Listening with extra long ears erect, this attentive rabbit adds the beauty of alebrije folk art to your decor. Teresita Gonzalez carves the fanciful Mexican creature of copal wood, painting it entirely by hand with colorful designs and floral motifs.
Alebrijes are a fairly recent Mexican art form, attributed to Pedro Linares. Ill and in a coma in 1936, he was presumed near death and yet his dreams were extremely vivid. He tells of a place where all was peaceful and quiet until suddenly, there appeared a lion with an eagle's head, a rooster with bull's horns and a donkey with butterfly wings. They cried "alebrije, alebrije!" and Pedro began running away. He encountered a man who told him it was not yet his time to be there and he should continue running toward the exit. In this dream Pedro climbed out of a window and regained consciousness.
Made in Mexico
Signed by the artist
Hand-crafted item -- color, size and/or motif may vary slightly
"...the doctor diagnosed me with cancerous sarcoma... but I'd look at my son and I knew my work in life wasn't finished. I began painting as a form of therapy."
Latest Update "My journey in Mexican handicrafts began when I started working with copal wood as a way of therapy to...Latest Update
"My journey in Mexican handicrafts began when I started working with copal wood as a way of therapy to relieve my cancer. I struggled with my inner demons and it was a very difficult time. It was thanks to the alebrijes that I started to come alive again. I understood that my mission is to preserve this art that saved my life. It is something that gives me life, and sharing it with others gives me the assurance of what my mission in life is.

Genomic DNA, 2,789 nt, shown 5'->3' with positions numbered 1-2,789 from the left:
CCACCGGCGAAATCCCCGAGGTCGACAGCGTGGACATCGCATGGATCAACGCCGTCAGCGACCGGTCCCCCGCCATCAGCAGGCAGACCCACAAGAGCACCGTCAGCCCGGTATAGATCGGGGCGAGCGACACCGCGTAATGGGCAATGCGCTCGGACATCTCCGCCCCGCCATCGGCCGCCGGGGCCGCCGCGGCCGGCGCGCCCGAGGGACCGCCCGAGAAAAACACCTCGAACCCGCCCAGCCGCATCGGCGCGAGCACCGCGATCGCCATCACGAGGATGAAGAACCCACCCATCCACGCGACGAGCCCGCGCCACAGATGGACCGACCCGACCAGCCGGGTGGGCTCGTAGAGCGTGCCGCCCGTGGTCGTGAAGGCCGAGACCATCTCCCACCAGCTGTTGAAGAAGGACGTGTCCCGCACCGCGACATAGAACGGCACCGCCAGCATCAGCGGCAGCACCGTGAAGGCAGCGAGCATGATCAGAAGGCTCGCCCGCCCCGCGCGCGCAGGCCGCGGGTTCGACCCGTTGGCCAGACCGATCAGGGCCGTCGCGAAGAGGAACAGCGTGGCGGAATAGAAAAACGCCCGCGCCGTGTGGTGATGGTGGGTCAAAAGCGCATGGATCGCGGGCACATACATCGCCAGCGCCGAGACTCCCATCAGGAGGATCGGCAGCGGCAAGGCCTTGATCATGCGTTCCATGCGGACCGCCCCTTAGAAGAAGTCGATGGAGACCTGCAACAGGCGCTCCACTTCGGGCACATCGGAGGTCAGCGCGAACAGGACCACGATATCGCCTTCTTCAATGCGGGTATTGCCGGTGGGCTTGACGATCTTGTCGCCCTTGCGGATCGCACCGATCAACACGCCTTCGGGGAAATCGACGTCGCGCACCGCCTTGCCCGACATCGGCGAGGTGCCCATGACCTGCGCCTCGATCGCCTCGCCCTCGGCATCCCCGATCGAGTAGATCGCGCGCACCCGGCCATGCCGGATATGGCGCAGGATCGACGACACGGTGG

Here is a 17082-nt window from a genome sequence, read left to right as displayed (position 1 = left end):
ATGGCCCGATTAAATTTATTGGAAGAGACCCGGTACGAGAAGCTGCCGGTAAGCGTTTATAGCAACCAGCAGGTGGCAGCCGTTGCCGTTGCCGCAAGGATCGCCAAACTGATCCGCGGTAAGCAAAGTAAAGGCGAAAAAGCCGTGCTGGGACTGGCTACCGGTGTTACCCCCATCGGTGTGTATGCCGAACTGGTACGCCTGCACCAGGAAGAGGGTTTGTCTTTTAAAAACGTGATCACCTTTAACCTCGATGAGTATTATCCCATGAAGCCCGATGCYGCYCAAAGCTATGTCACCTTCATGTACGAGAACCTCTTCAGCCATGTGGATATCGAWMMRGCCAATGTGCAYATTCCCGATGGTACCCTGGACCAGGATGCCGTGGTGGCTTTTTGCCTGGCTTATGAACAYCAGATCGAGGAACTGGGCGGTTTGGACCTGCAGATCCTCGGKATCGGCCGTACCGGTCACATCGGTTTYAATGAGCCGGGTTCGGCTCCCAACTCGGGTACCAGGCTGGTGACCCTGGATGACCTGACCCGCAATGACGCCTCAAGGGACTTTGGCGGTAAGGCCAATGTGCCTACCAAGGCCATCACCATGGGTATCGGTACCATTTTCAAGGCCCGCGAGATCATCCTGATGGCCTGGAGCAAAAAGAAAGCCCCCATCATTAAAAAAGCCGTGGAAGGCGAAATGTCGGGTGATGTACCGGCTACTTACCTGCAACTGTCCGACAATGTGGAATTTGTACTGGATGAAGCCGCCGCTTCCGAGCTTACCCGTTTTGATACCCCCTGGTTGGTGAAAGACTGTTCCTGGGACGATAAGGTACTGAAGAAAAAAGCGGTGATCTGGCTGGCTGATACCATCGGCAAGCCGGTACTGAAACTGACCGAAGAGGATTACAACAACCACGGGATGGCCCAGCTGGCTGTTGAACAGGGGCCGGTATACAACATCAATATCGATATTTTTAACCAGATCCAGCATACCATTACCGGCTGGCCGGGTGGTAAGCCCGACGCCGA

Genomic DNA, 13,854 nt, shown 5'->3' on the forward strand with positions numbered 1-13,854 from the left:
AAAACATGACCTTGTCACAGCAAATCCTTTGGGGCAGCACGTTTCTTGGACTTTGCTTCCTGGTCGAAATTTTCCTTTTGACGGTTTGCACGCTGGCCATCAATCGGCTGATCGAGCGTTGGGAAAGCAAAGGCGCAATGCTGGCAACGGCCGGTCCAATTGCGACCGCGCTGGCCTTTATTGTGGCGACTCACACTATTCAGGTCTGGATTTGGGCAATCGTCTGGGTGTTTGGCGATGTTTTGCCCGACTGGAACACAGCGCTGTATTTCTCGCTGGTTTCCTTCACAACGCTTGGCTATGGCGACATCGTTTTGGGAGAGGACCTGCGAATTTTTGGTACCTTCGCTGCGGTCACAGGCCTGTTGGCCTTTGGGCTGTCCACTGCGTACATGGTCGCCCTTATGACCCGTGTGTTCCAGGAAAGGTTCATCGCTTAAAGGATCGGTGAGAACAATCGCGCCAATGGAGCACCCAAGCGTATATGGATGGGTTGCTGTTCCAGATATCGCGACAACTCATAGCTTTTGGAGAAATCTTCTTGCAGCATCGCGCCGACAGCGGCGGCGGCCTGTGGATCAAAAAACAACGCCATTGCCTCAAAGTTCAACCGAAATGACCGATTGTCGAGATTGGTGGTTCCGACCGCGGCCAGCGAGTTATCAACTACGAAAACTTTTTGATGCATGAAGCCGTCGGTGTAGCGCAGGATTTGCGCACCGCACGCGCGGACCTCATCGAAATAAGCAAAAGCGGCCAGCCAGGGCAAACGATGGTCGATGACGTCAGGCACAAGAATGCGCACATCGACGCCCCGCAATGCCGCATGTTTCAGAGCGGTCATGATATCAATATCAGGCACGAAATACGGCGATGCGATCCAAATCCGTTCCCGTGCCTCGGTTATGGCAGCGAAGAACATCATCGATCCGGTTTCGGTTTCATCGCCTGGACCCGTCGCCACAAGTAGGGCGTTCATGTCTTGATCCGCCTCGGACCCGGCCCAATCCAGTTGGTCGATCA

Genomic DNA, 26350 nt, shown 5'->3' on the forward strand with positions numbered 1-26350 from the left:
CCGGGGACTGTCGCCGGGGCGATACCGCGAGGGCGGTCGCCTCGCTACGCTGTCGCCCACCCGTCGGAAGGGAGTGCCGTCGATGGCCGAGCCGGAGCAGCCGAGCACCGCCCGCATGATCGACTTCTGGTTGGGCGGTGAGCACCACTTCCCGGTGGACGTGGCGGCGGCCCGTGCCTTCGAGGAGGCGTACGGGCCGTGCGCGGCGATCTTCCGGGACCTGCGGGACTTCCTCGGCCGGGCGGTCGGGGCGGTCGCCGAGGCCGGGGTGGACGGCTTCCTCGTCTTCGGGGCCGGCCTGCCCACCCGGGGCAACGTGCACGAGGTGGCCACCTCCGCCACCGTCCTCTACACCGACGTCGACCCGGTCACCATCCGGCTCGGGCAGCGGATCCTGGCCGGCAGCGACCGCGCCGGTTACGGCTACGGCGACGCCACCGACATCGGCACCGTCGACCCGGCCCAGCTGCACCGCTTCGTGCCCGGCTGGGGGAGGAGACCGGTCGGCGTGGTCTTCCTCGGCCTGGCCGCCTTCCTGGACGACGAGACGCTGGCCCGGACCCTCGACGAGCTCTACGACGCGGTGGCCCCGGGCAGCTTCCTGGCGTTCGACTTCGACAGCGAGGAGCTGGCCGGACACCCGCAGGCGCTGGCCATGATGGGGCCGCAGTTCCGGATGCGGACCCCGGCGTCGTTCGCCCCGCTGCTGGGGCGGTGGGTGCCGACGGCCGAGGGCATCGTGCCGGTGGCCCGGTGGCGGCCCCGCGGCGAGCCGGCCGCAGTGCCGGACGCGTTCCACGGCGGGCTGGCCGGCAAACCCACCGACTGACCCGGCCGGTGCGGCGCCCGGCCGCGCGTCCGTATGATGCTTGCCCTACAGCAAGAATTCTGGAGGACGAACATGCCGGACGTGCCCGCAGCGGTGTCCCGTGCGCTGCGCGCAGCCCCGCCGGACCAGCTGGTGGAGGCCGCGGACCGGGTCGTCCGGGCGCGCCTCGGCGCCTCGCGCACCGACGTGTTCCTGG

"Besides sharing my crafts, I've been able to help other people with this same condition. And through UNICEF, we have supported causes in favor of children that fill me with pride and encouragement. When I overcame cancer I said, 'with my crafts I want to help other people with the same situation.' If Novica supports children with cancer, I want to belong to those artisans. It is now a beautiful reality, since you gave me the opportunity to give life to little ones from a hostel in Guadalajara. It was very beautiful to offer them support and hope.
"They have recognized me locally at the Friends of Oaxacan Folk Art. And I have received honorable mentions. My work has taken me farther than I ever thought."
Original Artisan Story
"I was born in 1965 to a large family in Oaxaca. I am one of 12 children and I enjoy the peace of the ranch where I was born. My life has been filled with emotions and I paint for love and necessity, for self-improvement and with clear goals. I achieved this goal even when many doubted me.
"My childhood was different and somewhat difficult. When we were seven years old, my father began teaching us how to work. He grew coffee trees, and we'd get up at 1 a.m. to cook and make tortillas. Despite that, I enjoyed the company of my family.
"Since I was very young, I've focused my time on work, but this wasn't enough for me. I wanted to meet new people in different places. One day, while observing my father's face, I noticed that he seemed to worry constantly about covering our family's expenses. I felt powerless not being able to change that. I didn't want my father to live with this anxiety so, when I was 12 years old, I dropped out of school and decided to leave the ranch.
"I went to Mexico City to find work. I wanted to help my family because I wanted the best for them. I began helping a woman with housework and she paid me with food. Then, I worked as a baker and found odd jobs to earn money so I'd no longer be a burden to my father.
"Although I had no idea of technique, I began painting. Some people said I wouldn't be able to shine in the art world, but I developed my painting ability over time.